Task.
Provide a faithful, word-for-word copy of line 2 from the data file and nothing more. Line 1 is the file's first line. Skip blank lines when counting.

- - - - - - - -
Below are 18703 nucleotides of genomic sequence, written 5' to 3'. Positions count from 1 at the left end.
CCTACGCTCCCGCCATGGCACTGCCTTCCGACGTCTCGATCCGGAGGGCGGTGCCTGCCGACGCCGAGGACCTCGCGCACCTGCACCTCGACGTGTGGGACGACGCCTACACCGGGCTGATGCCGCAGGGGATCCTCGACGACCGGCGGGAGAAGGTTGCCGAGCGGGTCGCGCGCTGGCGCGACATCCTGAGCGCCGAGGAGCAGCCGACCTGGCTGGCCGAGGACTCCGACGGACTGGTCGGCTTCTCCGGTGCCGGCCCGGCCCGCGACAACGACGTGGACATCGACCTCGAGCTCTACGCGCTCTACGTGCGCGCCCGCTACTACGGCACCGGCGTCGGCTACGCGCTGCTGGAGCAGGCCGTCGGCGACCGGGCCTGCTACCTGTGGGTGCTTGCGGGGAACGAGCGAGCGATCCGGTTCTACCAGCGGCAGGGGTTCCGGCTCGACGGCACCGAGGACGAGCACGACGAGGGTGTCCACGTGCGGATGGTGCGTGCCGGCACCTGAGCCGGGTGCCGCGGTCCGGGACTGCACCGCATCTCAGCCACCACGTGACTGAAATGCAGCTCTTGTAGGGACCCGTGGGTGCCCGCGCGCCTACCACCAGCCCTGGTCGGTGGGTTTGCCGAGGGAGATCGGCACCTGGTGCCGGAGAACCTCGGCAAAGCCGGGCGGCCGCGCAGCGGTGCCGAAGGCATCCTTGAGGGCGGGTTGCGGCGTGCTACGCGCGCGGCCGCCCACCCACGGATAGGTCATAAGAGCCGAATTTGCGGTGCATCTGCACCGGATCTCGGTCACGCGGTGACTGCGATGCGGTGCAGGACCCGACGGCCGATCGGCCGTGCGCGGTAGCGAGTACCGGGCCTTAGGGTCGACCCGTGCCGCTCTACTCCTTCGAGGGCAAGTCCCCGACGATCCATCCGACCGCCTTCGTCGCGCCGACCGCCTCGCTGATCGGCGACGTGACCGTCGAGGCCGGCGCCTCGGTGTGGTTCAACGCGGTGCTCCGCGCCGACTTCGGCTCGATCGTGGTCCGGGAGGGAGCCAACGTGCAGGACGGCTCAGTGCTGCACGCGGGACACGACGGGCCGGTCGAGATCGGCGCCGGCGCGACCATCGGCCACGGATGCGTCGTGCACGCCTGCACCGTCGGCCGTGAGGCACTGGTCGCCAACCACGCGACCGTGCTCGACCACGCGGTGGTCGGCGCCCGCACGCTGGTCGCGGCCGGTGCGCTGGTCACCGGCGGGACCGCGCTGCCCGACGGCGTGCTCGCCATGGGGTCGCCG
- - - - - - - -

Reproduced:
CCTACGCTCCCGCCATGGCACTGCCTTCCGACGTCTCGATCCGGAGGGCGGTGCCTGCCGACGCCGAGGACCTCGCGCACCTGCACCTCGACGTGTGGGACGACGCCTACACCGGGCTGATGCCGCAGGGGATCCTCGACGACCGGCGGGAGAAGGTTGCCGAGCGGGTCGCGCGCTGGCGCGACATCCTGAGCGCCGAGGAGCAGCCGACCTGGCTGGCCGAGGACTCCGACGGACTGGTCGGCTTCTCCGGTGCCGGCCCGGCCCGCGACAACGACGTGGACATCGACCTCGAGCTCTACGCGCTCTACGTGCGCGCCCGCTACTACGGCACCGGCGTCGGCTACGCGCTGCTGGAGCAGGCCGTCGGCGACCGGGCCTGCTACCTGTGGGTGCTTGCGGGGAACGAGCGAGCGATCCGGTTCTACCAGCGGCAGGGGTTCCGGCTCGACGGCACCGAGGACGAGCACGACGAGGGTGTCCACGTGCGGATGGTGCGTGCCGGCACCTGAGCCGGGTGCCGCGGTCCGGGACTGCACCGCATCTCAGCCACCACGTGACTGAAATGCAGCTCTTGTAGGGACCCGTGGGTGCCCGCGCGCCTACCACCAGCCCTGGTCGGTGGGTTTGCCGAGGGAGATCGGCACCTGGTGCCGGAGAACCTCGGCAAAGCCGGGCGGCCGCGCAGCGGTGCCGAAGGCATCCTTGAGGGCGGGTTGCGGCGTGCTACGCGCGCGGCCGCCCACCCACGGATAGGTCATAAGAGCCGAATTTGCGGTGCATCTGCACCGGATCTCGGTCACGCGGTGACTGCGATGCGGTGCAGGACCCGACGGCCGATCGGCCGTGCGCGGTAGCGAGTACCGGGCCTTAGGGTCGACCCGTGCCGCTCTACTCCTTCGAGGGCAAGTCCCCGACGATCCATCCGACCGCCTTCGTCGCGCCGACCGCCTCGCTGATCGGCGACGTGACCGTCGAGGCCGGCGCCTCGGTGTGGTTCAACGCGGTGCTCCGCGCCGACTTCGGCTCGATCGTGGTCCGGGAGGGAGCCAACGTGCAGGACGGCTCAGTGCTGCACGCGGGACACGACGGGCCGGTCGAGATCGGCGCCGGCGCGACCATCGGCCACGGATGCGTCGTGCACGCCTGCACCGTCGGCCGTGAGGCACTGGTCGCCAACCACGCGACCGTGCTCGACCACGCGGTGGTCGGCGCCCGCACGCTGGTCGCGGCCGGTGCGCTGGTCACCGGCGGGACCGCGCTGCCCGACGGCGTGCTCGCCATGGGGTCGCCG